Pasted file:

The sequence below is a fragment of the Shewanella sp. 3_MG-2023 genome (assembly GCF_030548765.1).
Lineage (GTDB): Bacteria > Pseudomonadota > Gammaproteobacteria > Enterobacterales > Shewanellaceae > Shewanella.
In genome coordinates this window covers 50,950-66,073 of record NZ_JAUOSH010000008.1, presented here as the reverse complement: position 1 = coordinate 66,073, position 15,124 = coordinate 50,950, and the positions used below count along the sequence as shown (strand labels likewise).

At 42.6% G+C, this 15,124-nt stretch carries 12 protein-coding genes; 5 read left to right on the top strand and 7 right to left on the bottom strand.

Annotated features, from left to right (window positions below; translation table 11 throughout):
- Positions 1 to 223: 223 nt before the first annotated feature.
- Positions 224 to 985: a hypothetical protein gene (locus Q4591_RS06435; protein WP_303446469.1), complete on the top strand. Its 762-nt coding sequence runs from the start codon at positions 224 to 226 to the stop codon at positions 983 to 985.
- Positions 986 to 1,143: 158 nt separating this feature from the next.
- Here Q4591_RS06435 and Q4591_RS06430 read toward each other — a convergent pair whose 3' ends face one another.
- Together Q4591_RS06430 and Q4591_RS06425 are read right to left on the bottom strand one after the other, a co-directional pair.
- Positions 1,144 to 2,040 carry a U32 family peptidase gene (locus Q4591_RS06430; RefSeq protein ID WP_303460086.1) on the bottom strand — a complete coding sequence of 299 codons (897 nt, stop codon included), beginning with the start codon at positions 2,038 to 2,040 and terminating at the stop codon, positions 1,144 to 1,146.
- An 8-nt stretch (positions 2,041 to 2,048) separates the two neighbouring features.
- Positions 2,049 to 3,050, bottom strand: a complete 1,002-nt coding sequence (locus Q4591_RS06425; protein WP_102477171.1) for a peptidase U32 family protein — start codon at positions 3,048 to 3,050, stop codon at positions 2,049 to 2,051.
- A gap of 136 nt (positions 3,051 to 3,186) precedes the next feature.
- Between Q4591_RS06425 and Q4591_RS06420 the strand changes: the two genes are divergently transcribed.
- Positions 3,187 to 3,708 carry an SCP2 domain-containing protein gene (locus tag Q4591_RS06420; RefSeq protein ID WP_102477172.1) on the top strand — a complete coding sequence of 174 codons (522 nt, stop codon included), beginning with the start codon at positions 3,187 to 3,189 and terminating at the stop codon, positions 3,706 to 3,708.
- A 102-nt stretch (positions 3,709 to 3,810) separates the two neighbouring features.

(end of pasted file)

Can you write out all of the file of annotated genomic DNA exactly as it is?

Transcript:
The sequence below is a fragment of the Shewanella sp. 3_MG-2023 genome (assembly GCF_030548765.1).
Lineage (GTDB): Bacteria > Pseudomonadota > Gammaproteobacteria > Enterobacterales > Shewanellaceae > Shewanella.
In genome coordinates this window covers 50,950-66,073 of record NZ_JAUOSH010000008.1, presented here as the reverse complement: position 1 = coordinate 66,073, position 15,124 = coordinate 50,950, and the positions used below count along the sequence as shown (strand labels likewise).

At 42.6% G+C, this 15,124-nt stretch carries 12 protein-coding genes; 5 read left to right on the top strand and 7 right to left on the bottom strand.

Annotated features, from left to right (window positions below; translation table 11 throughout):
- Positions 1 to 223: 223 nt before the first annotated feature.
- Positions 224 to 985: a hypothetical protein gene (locus Q4591_RS06435; protein WP_303446469.1), complete on the top strand. Its 762-nt coding sequence runs from the start codon at positions 224 to 226 to the stop codon at positions 983 to 985.
- Positions 986 to 1,143: 158 nt separating this feature from the next.
- Here Q4591_RS06435 and Q4591_RS06430 read toward each other — a convergent pair whose 3' ends face one another.
- Together Q4591_RS06430 and Q4591_RS06425 are read right to left on the bottom strand one after the other, a co-directional pair.
- Positions 1,144 to 2,040 carry a U32 family peptidase gene (locus Q4591_RS06430; RefSeq protein ID WP_303460086.1) on the bottom strand — a complete coding sequence of 299 codons (897 nt, stop codon included), beginning with the start codon at positions 2,038 to 2,040 and terminating at the stop codon, positions 1,144 to 1,146.
- An 8-nt stretch (positions 2,041 to 2,048) separates the two neighbouring features.
- Positions 2,049 to 3,050, bottom strand: a complete 1,002-nt coding sequence (locus Q4591_RS06425; protein WP_102477171.1) for a peptidase U32 family protein — start codon at positions 3,048 to 3,050, stop codon at positions 2,049 to 2,051.
- A gap of 136 nt (positions 3,051 to 3,186) precedes the next feature.
- Between Q4591_RS06425 and Q4591_RS06420 the strand changes: the two genes are divergently transcribed.
- Positions 3,187 to 3,708 carry an SCP2 domain-containing protein gene (locus tag Q4591_RS06420; RefSeq protein ID WP_102477172.1) on the top strand — a complete coding sequence of 174 codons (522 nt, stop codon included), beginning with the start codon at positions 3,187 to 3,189 and terminating at the stop codon, positions 3,706 to 3,708.
- A 102-nt stretch (positions 3,709 to 3,810) separates the two neighbouring features.